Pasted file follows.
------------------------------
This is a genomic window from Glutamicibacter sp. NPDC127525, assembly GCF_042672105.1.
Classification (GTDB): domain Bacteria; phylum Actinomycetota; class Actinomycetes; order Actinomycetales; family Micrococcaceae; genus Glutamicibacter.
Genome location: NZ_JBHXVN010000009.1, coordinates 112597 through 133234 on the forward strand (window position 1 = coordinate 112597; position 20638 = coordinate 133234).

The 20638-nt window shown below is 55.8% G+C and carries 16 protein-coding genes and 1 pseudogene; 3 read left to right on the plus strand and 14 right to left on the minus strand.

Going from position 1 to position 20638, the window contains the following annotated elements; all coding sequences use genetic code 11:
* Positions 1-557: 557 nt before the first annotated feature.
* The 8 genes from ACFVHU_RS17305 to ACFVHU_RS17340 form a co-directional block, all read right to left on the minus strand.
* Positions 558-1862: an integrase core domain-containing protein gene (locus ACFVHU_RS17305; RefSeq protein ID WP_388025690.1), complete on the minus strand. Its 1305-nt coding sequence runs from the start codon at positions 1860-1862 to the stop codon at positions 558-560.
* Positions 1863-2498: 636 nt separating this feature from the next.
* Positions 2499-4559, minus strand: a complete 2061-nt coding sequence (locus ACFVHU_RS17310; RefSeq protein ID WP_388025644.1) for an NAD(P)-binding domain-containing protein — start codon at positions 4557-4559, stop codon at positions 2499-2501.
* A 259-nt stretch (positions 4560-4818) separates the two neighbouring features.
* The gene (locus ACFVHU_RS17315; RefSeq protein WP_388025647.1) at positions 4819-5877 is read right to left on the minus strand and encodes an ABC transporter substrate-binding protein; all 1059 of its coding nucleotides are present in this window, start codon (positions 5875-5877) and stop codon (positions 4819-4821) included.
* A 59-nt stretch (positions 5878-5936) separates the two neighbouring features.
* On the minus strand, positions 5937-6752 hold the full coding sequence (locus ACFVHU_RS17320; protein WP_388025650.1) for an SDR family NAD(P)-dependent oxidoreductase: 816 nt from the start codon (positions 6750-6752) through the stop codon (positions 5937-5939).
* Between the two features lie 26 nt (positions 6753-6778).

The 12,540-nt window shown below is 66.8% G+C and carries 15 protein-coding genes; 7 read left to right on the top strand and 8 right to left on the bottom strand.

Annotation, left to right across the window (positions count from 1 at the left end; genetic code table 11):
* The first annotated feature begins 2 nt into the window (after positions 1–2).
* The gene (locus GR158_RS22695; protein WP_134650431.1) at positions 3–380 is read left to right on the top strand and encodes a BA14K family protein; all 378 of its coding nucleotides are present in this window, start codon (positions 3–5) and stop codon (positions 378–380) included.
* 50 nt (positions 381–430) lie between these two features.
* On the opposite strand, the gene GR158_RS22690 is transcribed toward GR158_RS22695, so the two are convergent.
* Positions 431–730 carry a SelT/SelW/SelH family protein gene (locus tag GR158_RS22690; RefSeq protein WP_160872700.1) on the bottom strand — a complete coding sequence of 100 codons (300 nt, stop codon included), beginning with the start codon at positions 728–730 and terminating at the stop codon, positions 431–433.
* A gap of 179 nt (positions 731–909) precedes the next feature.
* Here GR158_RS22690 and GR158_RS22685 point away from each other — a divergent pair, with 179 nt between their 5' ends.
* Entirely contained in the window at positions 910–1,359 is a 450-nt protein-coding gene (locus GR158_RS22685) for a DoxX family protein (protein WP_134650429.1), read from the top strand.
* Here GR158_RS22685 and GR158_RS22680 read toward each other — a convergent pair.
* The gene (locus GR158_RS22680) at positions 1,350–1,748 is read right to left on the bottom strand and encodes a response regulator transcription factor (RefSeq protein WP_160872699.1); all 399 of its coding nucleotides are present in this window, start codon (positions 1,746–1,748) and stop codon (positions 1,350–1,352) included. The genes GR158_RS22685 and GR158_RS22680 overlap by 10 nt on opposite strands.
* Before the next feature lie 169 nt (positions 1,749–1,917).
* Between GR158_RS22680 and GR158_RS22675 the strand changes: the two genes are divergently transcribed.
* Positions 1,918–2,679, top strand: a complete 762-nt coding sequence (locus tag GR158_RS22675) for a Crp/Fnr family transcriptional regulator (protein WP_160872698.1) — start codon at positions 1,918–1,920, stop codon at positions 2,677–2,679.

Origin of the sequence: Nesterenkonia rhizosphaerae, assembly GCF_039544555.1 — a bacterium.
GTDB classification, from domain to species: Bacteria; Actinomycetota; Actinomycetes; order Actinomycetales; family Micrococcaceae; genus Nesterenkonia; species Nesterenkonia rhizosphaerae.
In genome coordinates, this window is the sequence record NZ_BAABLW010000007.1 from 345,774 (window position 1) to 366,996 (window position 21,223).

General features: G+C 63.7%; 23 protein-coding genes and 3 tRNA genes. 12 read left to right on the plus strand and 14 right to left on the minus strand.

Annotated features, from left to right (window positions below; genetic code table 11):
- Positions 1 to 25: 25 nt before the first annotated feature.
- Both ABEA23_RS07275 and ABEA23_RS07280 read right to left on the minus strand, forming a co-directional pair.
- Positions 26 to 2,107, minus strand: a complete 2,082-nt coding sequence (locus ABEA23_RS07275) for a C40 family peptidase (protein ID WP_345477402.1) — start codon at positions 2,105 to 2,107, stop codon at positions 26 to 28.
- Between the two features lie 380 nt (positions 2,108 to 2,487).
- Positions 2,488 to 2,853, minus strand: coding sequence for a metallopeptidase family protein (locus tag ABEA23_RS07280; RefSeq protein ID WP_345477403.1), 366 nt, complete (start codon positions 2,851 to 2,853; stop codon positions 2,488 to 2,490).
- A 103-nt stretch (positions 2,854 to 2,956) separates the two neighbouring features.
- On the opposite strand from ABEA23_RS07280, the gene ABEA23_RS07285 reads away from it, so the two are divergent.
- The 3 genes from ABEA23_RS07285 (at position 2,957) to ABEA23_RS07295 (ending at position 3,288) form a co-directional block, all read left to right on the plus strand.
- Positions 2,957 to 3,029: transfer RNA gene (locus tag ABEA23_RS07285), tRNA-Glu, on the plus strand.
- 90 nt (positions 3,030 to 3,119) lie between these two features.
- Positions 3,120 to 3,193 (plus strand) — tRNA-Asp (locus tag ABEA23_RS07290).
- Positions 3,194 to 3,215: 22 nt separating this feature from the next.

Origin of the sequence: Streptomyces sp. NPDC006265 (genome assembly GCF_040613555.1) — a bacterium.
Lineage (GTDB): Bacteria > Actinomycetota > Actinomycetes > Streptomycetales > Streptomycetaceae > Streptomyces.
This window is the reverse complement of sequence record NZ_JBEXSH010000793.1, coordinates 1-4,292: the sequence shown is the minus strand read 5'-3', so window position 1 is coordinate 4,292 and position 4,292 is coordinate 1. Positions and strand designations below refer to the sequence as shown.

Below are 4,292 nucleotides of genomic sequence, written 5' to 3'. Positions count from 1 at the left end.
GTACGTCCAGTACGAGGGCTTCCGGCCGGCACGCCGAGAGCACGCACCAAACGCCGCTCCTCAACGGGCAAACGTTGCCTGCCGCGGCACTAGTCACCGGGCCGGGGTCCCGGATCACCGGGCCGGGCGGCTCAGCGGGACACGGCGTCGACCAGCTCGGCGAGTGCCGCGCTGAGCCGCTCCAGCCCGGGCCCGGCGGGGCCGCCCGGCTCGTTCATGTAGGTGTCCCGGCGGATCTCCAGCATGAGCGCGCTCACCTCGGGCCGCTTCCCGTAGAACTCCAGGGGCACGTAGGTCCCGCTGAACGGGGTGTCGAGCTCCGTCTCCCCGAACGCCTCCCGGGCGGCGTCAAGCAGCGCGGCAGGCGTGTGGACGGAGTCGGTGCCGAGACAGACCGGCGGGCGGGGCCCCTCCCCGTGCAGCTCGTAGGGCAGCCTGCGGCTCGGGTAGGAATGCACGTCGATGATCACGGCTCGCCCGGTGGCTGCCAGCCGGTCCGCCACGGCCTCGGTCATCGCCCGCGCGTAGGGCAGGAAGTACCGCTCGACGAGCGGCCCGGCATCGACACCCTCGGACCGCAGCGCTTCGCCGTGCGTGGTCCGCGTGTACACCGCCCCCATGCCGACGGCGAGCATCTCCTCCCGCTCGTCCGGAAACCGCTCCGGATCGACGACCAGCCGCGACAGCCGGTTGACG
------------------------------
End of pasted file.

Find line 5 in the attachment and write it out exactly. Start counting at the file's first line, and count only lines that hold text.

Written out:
Going from position 1 to position 20638, the window contains the following annotated elements; all coding sequences use genetic code 11: